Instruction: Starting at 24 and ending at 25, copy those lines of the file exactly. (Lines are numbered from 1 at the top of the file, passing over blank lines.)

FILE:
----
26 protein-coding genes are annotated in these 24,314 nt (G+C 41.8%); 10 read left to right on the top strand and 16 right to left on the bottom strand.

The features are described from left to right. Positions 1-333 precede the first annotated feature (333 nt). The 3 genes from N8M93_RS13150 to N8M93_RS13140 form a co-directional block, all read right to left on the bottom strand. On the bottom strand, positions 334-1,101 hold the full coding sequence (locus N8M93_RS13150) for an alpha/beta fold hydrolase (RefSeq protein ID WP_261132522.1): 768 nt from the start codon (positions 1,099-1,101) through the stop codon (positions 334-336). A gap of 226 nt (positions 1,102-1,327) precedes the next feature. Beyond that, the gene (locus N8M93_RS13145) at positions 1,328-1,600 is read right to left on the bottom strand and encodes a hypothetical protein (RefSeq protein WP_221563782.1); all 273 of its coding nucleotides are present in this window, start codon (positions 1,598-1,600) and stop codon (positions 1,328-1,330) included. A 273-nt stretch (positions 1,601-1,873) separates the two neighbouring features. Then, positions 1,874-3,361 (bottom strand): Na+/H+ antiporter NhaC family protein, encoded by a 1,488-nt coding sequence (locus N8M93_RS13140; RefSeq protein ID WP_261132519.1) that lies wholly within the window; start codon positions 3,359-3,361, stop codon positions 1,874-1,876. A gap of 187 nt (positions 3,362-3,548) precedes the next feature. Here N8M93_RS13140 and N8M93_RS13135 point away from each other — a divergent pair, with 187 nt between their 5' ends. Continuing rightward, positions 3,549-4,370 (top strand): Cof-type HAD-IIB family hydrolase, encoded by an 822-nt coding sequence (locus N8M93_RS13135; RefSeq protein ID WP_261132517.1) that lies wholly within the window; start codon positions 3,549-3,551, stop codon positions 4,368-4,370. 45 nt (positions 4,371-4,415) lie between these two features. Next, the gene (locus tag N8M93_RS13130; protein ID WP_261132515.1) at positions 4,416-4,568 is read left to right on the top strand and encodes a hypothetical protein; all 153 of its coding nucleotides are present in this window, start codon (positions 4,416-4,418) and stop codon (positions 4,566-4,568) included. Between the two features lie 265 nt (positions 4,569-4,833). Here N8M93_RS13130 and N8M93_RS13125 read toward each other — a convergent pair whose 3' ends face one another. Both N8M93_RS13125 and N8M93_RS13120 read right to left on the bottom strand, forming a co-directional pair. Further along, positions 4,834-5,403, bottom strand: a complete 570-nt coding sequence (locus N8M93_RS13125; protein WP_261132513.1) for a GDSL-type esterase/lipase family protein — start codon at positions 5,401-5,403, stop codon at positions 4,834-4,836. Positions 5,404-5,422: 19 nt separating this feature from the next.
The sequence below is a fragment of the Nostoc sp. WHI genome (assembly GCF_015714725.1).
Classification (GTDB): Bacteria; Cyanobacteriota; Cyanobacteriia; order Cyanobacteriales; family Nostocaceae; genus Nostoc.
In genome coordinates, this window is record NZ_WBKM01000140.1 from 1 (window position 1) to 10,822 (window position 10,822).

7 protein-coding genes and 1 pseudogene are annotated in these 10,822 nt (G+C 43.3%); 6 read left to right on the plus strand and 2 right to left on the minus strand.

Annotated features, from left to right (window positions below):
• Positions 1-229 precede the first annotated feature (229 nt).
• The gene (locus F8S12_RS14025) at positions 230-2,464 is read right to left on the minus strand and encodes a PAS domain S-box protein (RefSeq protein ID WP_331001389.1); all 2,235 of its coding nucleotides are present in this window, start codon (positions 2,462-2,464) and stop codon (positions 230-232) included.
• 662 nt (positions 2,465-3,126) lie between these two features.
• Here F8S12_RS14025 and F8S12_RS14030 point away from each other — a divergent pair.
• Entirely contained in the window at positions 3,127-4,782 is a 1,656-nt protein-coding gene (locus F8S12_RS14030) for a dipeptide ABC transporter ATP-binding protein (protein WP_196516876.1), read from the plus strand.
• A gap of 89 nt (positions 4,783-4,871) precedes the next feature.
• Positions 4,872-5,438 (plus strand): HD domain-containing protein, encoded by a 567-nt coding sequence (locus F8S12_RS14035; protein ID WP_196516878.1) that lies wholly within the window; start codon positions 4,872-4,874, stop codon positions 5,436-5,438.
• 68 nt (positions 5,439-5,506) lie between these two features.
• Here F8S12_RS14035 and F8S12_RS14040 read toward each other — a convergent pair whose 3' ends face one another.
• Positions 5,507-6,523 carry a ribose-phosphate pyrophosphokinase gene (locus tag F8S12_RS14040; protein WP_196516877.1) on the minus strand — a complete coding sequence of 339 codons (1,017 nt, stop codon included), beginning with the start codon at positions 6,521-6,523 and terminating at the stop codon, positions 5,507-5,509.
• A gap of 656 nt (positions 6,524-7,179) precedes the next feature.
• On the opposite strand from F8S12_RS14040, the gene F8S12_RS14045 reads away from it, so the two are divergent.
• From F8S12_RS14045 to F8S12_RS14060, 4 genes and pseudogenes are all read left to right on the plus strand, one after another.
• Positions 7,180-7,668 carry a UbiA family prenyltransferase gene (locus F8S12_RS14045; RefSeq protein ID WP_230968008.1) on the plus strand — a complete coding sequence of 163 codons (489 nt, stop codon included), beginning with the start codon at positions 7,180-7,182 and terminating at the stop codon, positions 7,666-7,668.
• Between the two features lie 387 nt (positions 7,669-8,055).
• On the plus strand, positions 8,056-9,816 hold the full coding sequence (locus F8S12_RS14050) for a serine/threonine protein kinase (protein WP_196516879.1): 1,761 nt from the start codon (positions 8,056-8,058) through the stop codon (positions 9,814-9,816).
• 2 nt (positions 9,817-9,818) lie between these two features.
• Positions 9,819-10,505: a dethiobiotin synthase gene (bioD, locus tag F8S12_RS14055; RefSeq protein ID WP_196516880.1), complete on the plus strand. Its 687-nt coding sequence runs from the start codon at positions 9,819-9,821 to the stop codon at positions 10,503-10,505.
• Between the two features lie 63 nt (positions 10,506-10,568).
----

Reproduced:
• 2 nt (positions 9,817-9,818) lie between these two features.
• Positions 9,819-10,505: a dethiobiotin synthase gene (bioD, locus tag F8S12_RS14055; RefSeq protein ID WP_196516880.1), complete on the plus strand. Its 687-nt coding sequence runs from the start codon at positions 9,819-9,821 to the stop codon at positions 10,503-10,505.